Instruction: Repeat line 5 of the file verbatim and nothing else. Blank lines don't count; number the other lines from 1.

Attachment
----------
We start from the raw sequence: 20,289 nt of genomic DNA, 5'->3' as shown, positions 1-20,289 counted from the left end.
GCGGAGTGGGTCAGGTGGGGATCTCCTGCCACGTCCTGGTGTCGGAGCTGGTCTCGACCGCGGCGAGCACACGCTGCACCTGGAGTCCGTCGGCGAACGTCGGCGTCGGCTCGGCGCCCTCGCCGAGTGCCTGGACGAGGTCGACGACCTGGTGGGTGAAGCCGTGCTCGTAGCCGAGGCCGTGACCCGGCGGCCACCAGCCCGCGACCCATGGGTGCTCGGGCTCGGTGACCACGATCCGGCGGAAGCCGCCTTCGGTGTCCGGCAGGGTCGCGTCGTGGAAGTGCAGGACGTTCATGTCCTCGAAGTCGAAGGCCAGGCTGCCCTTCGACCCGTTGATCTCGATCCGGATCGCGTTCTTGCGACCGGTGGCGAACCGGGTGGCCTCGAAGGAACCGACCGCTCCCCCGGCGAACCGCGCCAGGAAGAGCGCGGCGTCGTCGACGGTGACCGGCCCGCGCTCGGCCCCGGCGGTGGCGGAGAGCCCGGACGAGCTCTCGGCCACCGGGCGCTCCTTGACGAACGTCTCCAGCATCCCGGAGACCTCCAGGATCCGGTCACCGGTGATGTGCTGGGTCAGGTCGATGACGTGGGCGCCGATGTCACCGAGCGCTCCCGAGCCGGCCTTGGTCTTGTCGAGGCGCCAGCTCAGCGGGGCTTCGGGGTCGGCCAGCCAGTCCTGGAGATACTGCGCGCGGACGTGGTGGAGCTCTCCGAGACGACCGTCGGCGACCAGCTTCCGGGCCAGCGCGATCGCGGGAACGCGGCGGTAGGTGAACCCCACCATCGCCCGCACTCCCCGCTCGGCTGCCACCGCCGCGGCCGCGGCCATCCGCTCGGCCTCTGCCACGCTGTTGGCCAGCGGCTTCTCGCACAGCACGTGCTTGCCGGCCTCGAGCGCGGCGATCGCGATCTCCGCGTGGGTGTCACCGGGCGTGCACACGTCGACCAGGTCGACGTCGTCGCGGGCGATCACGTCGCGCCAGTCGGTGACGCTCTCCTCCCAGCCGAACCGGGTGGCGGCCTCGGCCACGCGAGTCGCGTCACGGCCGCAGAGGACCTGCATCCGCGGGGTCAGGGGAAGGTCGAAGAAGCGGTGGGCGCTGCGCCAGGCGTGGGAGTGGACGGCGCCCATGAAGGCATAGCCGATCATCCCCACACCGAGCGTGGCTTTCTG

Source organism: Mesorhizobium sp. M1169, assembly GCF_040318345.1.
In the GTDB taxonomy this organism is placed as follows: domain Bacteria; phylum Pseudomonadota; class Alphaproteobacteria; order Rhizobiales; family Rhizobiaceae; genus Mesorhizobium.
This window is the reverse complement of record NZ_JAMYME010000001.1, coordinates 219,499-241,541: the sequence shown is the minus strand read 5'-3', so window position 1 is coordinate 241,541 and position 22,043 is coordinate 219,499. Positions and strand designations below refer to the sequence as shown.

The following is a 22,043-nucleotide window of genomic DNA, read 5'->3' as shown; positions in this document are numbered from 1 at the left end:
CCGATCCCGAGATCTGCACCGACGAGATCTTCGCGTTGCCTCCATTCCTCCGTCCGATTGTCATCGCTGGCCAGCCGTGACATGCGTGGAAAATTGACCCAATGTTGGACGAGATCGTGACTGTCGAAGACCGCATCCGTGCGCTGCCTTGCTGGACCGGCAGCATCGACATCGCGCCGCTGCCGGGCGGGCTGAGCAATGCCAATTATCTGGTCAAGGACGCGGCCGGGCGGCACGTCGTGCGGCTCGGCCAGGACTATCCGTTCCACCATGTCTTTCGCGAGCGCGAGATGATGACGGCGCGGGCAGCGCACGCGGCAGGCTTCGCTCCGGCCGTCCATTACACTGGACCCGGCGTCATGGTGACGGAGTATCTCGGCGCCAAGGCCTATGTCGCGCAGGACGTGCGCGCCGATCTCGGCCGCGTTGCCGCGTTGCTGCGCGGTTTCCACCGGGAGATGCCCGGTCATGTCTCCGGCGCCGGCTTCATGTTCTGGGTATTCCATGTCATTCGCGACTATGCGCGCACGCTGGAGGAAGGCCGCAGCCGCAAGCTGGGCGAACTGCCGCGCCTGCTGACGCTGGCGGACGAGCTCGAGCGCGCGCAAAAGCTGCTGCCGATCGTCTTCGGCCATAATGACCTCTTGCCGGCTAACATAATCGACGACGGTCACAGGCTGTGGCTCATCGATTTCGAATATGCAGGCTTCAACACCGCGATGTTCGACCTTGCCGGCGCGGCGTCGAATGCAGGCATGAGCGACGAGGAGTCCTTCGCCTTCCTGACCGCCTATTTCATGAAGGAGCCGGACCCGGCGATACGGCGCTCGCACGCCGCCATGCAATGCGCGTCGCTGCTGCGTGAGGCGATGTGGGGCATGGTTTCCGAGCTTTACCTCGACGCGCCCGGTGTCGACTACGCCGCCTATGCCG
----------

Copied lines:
This window is the reverse complement of record NZ_JAMYME010000001.1, coordinates 219,499-241,541: the sequence shown is the minus strand read 5'-3', so window position 1 is coordinate 241,541 and position 22,043 is coordinate 219,499. Positions and strand designations below refer to the sequence as shown.